By Jenny Surane
(Bloomberg) --Citizens Financial Group Inc., the regional lender spun off from Royal Bank of Scotland Group Plc, will offer a robo-advisory platform next year as the firm builds out its wealth-management business.
Citizens’ digital-investing service will be available online and by mobile phone through a partnership with robo-adviser SigFig, the Providence, Rhode Island-based lender said Thursday in a statement. It allows Citizens to offer wealth-management services to customers at various stages of saving for retirement, said John Bahnken, the bank’s president of wealth management.
“These platforms also can be lower cost for clients that are comfortable doing some of the work themselves,” Bahnken said in a telephone interview. “I expect to continue to invest in things like digital, as well as advisory teams and subject-matter experts.”
Regional banks have sought to improve technology and expand fee-rich businesses such as wealth management as historically low interest rates have squeezed lending margins. Citizens increased the number of its financial consultants by 14 percent this year to 350 from 2015, the bank said in an October presentation, with a focus on hiring in Boston and Philadelphia.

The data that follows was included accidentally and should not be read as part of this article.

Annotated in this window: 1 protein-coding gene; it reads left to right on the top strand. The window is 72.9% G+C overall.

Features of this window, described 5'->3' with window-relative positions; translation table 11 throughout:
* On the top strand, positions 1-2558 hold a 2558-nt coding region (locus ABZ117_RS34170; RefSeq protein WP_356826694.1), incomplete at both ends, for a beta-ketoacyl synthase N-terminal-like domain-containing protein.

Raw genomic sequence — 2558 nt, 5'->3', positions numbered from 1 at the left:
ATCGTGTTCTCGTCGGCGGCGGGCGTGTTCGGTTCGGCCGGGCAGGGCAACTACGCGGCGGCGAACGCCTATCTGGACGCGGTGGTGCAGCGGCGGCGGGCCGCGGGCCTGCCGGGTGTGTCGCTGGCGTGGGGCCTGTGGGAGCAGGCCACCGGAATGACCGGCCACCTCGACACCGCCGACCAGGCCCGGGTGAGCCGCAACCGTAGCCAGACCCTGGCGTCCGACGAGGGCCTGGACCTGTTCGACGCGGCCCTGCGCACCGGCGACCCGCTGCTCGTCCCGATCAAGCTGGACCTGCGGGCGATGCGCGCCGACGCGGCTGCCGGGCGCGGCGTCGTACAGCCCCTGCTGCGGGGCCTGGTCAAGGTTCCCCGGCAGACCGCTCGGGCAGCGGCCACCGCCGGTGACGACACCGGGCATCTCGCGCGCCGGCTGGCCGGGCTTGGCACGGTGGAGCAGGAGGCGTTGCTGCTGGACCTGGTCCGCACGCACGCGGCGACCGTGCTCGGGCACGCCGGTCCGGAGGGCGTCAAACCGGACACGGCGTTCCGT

“There’s great opportunities to partner with fintech, and they’re also coming around from the view that initially was, ‘We’re going to eat the banks’ lunch because they’re big, dumb and slow,”’ Citizens Chief Executive Officer Bruce Van Saun said Tuesday at a conference in New York. “As they’ve gone along, they’ve understood that banks have a lot to offer.”
Robo-advisers typically use algorithms to offer investment advice online with little or no human contact. Customers provide their age, income, risk tolerance and goals online through a smartphone, tablet or computer. The industry in the U.S. has grown from almost nothing in 2012 to a projected $500 billion in assets under management at the end of 2017, according to a June report from A.T. Kearney.
To contact the reporter on this story: Jenny Surane in New York at [email protected] To contact the editors responsible for this story: Peter Eichenbaum at [email protected] Steven Crabill, Dan Reichl